Cisco UCS B200 M3, 2 processors / 16 cores / 32 threads, Intel Xeon Processor E5-2690, 2.90 GHz, 64 KB L1 cache and 256 KB L2 cache per core, 20 MB L3 cache per processor, 256 GB main memory; SAP SD benchmark users: 6,530 , Average dialog response time: 0.98 seconds, Throughput: Fully processed order line items/hour: 713,670, Dialog steps/hour: 2,141,000, SAPS: 35,680
Average database request time (dialog/update): 0.015 sec / 0.036 sec, CPU utilization: 99%, Red Hat Enterprise Linux 6.3, Sybase ASE 15.7, SAP enhancement package 5 for SAP ERP 6.0, Certification #2013001.

http://www.sap.com. Results current as of 1/8/13.

SAP and all SAP logos are trademarks or registered trademarks of SAP AG in Germany and in several other countries. Other names may be trademarks of their respective owners.

The postings on this site solely reflect the personal views of the author and do not necessarily represent the views, positions, strategies or opinions of IBM or IBM management.

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Written by benchmarkingblog

January 8, 2013 at 4:30 pm

Posted in Cisco, PureSystems, SAP

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A Tale of IBM Great Expectations

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“It was the best of times, it was the worst of times . . .”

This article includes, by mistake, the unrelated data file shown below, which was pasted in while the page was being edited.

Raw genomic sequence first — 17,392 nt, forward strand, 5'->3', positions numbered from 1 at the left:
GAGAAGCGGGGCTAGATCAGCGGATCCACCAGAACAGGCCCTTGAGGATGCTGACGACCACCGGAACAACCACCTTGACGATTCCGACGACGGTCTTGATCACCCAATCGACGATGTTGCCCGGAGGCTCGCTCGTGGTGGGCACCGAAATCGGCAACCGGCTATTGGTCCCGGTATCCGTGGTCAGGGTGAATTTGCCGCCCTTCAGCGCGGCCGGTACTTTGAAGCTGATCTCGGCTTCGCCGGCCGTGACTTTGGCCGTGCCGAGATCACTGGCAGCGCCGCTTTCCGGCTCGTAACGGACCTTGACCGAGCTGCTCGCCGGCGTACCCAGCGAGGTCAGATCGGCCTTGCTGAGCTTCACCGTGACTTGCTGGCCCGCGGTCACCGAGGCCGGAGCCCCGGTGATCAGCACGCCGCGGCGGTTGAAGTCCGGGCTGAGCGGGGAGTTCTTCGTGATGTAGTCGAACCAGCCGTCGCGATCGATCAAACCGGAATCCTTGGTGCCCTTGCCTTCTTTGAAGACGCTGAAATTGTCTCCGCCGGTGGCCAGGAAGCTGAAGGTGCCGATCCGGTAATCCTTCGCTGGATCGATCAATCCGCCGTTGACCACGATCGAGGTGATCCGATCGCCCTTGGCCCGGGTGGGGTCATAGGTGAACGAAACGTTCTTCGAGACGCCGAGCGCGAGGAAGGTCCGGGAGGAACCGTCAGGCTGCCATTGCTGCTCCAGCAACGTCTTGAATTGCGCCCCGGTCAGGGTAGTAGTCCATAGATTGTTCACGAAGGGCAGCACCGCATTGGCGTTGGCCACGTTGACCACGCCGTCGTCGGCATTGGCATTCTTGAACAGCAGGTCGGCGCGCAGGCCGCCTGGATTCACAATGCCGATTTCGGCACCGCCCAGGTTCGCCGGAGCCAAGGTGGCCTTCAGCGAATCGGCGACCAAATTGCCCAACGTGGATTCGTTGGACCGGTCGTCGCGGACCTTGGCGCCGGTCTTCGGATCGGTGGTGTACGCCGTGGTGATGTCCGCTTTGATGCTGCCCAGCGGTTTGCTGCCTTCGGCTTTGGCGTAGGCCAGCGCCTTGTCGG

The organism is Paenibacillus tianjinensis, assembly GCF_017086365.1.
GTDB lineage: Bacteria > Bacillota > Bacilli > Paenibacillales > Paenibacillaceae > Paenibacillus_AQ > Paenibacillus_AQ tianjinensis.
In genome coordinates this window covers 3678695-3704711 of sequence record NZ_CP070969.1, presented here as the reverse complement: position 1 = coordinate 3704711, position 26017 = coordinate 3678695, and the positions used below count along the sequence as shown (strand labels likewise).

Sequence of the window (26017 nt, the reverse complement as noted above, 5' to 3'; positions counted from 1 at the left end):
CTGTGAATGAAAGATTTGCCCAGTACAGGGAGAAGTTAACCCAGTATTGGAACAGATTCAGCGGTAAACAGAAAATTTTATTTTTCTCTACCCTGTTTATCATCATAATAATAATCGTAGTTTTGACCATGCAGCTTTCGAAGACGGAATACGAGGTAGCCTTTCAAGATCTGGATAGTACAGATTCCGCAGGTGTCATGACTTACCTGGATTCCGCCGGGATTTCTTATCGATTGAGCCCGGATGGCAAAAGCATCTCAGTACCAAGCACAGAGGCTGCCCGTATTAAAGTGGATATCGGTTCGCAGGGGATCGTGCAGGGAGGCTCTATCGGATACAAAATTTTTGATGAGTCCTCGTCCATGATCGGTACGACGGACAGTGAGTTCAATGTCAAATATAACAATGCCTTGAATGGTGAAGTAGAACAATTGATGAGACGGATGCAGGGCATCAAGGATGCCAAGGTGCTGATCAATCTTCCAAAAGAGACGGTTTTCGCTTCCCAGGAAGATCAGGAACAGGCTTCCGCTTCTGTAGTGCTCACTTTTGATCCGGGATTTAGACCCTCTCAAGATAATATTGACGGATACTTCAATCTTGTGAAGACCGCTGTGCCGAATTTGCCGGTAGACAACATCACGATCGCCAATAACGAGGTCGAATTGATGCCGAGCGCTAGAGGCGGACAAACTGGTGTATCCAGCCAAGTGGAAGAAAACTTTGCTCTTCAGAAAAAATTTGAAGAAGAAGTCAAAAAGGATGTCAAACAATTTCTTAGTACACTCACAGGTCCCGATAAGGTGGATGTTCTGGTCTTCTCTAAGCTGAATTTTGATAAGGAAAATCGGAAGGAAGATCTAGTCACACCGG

Let’s look at the worst first.

Last week HP announced new Itanium servers. But don’t get too excited. Were there industry standard benchmarks announced in the press release? — No, just “internal lab testing.”

Last week I was meeting with some IT Analysts. They told me how disappointed they were with a certain vendor. “We’ll probably never see an Exadata benchmark.”

Now for the best.

Yesterday IBM once again was a leader in the TOP500 list of supercomputers with:

  • Most systems in TOP500 with 193. HP had 148. Oracle had 6.
  • Most installed aggregate throughput with over 66.2 out of 162 Petaflops. IBM has had this lead for an amazing 27 lists in a row.
  • Most in TOP 10 with 6.
  • Fastest Intel based system.
  • 26 of 30 most energy-efficient systems.

And today, IBM announced new Flex technologies for IBM PureSystems, including POWER7+ compute nodes. And there were benchmarks. Amazing benchmarks, including the IBM PureSystems #1 result on the SAP SD 2-tier 16-core benchmark. (1)

“Take nothing on its looks; take everything on evidence. There’s no better rule.”